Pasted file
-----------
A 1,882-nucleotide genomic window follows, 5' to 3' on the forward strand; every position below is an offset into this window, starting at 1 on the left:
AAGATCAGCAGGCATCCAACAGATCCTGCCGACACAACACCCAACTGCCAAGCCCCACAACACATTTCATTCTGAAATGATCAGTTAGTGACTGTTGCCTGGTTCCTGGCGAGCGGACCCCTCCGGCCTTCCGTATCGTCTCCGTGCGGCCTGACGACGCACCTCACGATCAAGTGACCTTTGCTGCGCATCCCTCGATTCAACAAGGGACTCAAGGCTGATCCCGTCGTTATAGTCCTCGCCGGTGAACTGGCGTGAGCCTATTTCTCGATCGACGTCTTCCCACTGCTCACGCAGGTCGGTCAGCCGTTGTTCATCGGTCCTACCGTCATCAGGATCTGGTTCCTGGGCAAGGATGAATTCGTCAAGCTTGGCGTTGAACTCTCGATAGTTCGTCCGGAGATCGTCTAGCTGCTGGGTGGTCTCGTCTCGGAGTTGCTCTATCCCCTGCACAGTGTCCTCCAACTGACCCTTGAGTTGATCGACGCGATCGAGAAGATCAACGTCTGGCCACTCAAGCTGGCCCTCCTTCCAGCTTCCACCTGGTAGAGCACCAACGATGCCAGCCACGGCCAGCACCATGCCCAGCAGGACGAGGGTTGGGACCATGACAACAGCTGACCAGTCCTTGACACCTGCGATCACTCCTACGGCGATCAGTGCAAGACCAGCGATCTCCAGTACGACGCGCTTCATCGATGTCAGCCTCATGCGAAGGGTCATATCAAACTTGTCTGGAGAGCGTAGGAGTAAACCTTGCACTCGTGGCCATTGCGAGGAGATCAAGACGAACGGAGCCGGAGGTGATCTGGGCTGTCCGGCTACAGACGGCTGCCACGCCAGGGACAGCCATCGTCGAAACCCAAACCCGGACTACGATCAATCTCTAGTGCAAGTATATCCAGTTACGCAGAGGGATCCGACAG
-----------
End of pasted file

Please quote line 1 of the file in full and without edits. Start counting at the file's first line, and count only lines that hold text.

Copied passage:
A 1,882-nucleotide genomic window follows, 5' to 3' on the forward strand; every position below is an offset into this window, starting at 1 on the left: